Statue on the wall of Rue St. John Baptist de La Salle

Named for Saint La Salle in 1951. He rented some buildings and gardens on this site between 1707-1715.

Rue Saint-Jean-Baptiste De la Salle is the former Rue de la Barouillere.

It was re-named in 1951, recalling the fact that from 1707-1715 De La Salle rented some buildings and gardens on the site of the present Savings Bank (Caisse d’Epargne). The street is only half a block from the Rue de Sevres Lasallian Center.

House Rented by the Brothers

It was here that a large house was rented called the House of the Barouillere. It would have been behind the present post office, on what is now De La Salle Street, one half-block from the Due de Sevres property. The school occupied the site of the present day rear part of the Savings Bank (Caisse d’Epargne). La Chetardye had been prevailed upon by Br. Thomas (the procurator) to provide the deposit for this house in Rue de la Barouillere. The house was primarily intended for the Rue Princesse Brothers as a residence because until then (1707) they had been living in the insalubrious dwelling attached to their school.

Escaping Famine at St. Yon

During several sojourns here, between 1707 and 1715, De La Salle made arrangements with the young Abbe Clement for a school in St. Denis, re-edited some of his earlier Vaugirard works, and lived with Brother Bartholomew and his novices when they sought refuge in Barouillere during a particularly bad famine in the St. Yon area in 1709.

Recovering from Knee Surgery

It was here also that De La Salle spent some time recovering from a series of horribly painful knee operations. It seems he stumbled and fell on an iron spike driven into the ground as a gatestop at the Tuileries Garden north of the Seine. He had been returning from Rue St. Honore and was going to Rue Princesse via the Pont Royal and Saint Germain Boulevard, about a 20 minute walk. After hurting his knee (on which there was already a “wen“) he struggled in agony the rest of the way to the door of the Rue Princesse house.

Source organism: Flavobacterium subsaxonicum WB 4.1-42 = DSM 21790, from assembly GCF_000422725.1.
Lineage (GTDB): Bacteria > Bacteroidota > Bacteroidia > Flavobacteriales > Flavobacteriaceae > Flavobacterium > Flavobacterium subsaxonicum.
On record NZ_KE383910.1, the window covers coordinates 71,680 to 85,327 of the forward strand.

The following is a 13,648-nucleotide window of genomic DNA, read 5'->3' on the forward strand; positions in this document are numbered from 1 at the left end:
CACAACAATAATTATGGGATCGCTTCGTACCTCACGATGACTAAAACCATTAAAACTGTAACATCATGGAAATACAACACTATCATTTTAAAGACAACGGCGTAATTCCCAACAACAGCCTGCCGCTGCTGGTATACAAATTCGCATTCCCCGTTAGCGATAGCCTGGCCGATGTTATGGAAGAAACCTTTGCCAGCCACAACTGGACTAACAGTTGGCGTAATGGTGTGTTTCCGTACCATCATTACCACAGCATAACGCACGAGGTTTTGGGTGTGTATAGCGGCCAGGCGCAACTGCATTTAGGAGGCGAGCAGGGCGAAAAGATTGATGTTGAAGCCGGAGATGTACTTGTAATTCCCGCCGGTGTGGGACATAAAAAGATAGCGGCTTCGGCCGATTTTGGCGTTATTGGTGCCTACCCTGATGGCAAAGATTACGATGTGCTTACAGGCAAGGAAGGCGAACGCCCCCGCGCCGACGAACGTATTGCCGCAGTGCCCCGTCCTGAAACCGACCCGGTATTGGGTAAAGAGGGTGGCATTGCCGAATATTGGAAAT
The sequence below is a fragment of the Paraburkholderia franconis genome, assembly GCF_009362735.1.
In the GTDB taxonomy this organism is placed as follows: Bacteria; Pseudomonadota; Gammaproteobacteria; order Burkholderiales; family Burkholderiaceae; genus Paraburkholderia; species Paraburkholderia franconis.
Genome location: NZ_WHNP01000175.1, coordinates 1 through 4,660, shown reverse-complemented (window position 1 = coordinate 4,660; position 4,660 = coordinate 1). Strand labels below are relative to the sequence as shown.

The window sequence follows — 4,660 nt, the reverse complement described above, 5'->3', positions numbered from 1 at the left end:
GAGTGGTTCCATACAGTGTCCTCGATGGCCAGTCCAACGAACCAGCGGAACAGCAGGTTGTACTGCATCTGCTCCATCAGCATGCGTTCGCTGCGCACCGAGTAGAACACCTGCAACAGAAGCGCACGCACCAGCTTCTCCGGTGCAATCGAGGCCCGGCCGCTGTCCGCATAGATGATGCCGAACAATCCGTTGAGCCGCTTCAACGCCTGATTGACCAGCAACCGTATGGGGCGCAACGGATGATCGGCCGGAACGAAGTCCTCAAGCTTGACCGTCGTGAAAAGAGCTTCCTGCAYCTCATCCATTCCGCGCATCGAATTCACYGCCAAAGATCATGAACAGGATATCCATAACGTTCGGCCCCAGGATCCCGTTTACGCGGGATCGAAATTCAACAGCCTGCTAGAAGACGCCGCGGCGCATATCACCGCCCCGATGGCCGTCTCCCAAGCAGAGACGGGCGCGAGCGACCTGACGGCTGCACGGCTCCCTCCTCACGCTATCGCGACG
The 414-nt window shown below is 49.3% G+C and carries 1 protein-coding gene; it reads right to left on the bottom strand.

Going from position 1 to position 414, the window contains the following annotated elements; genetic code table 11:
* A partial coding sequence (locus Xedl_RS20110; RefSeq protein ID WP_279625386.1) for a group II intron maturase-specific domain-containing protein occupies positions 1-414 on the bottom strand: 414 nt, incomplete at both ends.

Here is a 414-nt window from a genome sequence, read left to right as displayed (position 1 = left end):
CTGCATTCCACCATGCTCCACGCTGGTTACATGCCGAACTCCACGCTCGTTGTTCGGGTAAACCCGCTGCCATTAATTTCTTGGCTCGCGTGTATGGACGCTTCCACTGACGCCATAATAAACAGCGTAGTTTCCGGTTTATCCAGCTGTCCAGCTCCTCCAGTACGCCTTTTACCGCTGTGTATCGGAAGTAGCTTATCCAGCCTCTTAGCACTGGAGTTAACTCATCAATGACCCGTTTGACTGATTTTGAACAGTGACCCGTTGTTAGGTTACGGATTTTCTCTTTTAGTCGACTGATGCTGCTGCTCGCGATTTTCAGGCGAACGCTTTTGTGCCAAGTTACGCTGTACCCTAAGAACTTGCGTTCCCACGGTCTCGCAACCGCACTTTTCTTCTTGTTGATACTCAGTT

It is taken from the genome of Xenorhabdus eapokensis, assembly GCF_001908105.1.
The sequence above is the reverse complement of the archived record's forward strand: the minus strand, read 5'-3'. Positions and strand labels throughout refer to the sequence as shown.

Rue Pierre-LeRoux

Nearby is the Rue Pierre-LeRoux, which was called the Rue de Frere Philippe from 1874-1885 in tribute to the work of education done by the Institute under Brother Phillipe’s superiorship. This street is almost opposite the Rue de La Salle. In De La Salle’s time the Rue Pierre-LeRoux was simply called the Rue Traverse.

Remains of St. Vincent de Paul Nearby

Icon of Vincent de Paul

Icon of Vincent de Paul

It’s to be noted that in the nearby Rue de Sevres, at no. 95, is the Chapel of the Lazarists built in 1827, holding the remains of St. Vincent de Paul. De La Salle was in frequent contact with the priests of this mission. One of their missionaries in Rome served as intermediary for corresponding with Br. Gabriel Drolin, although De La Salle was critical of them in his letters to Gabriel Drolin.




Questions to Consider

1) What do you think De La Salle would think about all of the attention that’s paid to him today? Would he be upset, pleased, indifferent? What would he want emphasized?

2) The letter to De La Salle that was written by the “principal Brothers” from this location was personal, but very direct. How would you characterize the relationship between the Brothers and De La Salle?

3) The statue by Lejeune in the small alcove of the building seems to be a favorite of many. Looking at the statue, why do you think that is? How is education represented